4)ICT intensity tends to lead to economic dispersion but ICT is not the only factor affecting spatial patterns of development in Europe. Knowledge intensity promotes agglomeration of economic activity. ICT intensive industries are often also knowledge intensive, leading to agglomeration rather than dispersion;
5)It is unlikely that teleworking will deliver significant environmental savings due to reduce commuting. However, telework does offer individuals, companies and communities social benefits, including a better work life balance andincreased participation in local activities;
6)Access to ICT could promote social inclusion by creating new opportunities for individuals to build and maintain social networks. It could also reinforce existing patterns of exclusion ICT reinforces existing patterns of privilege. Digital inclusion is better conveyed through the concept of the digital ladder than the digital divide, where access to technology is only one rung on the ladder;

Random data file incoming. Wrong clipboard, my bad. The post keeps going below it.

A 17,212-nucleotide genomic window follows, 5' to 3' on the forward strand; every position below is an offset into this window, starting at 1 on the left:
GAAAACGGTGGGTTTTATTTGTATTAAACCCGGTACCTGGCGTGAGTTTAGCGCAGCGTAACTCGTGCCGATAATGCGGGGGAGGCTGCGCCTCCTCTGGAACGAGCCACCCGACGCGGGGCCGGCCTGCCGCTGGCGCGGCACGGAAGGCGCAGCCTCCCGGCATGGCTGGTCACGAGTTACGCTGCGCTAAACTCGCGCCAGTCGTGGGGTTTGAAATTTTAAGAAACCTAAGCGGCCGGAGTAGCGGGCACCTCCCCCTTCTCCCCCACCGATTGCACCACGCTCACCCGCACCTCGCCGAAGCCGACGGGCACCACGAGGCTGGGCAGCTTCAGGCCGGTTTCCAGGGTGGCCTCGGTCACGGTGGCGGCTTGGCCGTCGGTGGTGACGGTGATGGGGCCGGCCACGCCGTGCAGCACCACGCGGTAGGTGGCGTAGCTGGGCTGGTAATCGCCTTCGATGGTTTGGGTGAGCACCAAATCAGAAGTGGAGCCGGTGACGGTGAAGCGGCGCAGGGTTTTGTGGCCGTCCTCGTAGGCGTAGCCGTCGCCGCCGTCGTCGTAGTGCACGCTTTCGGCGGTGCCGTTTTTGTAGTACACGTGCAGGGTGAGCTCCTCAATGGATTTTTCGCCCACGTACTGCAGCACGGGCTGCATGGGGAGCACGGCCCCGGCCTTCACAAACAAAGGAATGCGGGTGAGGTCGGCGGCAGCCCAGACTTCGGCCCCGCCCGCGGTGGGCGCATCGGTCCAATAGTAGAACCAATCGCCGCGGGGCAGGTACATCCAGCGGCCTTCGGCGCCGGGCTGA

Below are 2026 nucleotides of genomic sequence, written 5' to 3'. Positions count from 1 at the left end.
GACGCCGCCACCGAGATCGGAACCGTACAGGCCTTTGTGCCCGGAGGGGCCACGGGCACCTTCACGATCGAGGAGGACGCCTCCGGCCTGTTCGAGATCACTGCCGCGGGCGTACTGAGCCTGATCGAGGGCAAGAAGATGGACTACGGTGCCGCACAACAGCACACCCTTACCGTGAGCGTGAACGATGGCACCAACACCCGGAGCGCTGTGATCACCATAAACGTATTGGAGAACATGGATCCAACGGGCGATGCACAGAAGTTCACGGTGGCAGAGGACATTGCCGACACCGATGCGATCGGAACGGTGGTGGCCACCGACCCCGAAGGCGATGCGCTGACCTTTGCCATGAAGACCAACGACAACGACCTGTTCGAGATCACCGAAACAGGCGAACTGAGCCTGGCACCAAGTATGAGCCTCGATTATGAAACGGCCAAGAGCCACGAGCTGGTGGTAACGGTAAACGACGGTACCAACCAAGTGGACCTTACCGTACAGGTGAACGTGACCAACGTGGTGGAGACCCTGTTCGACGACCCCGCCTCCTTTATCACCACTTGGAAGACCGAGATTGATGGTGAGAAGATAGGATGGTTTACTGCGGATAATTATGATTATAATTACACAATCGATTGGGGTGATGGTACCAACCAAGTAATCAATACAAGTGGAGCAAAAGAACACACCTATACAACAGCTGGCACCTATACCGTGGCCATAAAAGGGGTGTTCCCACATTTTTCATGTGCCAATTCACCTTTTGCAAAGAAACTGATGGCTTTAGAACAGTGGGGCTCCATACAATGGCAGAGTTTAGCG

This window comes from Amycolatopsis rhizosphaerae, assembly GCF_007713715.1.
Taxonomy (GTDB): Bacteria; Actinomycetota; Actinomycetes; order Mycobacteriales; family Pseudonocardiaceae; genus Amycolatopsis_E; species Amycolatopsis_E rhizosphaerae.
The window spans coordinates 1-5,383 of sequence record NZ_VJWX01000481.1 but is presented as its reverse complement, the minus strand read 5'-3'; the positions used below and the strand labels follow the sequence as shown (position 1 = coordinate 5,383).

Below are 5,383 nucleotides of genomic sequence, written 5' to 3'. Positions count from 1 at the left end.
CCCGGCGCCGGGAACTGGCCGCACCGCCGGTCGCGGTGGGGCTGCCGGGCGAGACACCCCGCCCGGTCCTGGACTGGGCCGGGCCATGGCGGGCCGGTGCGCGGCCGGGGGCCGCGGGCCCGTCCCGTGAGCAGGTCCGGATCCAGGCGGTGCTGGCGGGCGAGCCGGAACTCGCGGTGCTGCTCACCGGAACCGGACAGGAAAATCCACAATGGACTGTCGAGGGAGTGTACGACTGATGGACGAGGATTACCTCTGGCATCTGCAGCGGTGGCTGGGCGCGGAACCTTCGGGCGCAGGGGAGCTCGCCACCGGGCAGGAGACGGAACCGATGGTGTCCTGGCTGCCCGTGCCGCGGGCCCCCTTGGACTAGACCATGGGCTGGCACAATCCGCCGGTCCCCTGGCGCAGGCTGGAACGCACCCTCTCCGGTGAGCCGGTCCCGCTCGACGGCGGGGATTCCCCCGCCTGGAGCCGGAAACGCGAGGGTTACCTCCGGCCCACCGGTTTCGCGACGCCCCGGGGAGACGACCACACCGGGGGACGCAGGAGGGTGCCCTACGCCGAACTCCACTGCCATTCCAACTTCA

7)Policies have tended to focus on fixed line access to telecommmunications and the internet. But mobile access has distinct advantages, particularly where access to fixed lines phones is limited and the average income is lower. For example, mobile pricing structures give users more control over spending and the up front costs for operators of rolling out mobile networks are lower;
8)Flat rate broadband internet connections encourage use of the internet. As users spend more time on the internet, they gain confidence and benefit more from being online. From an environmental perspective, broadband can reduce the environmental impact of online activity but it is more likely to encourage greater use, increasing overall environmental impact;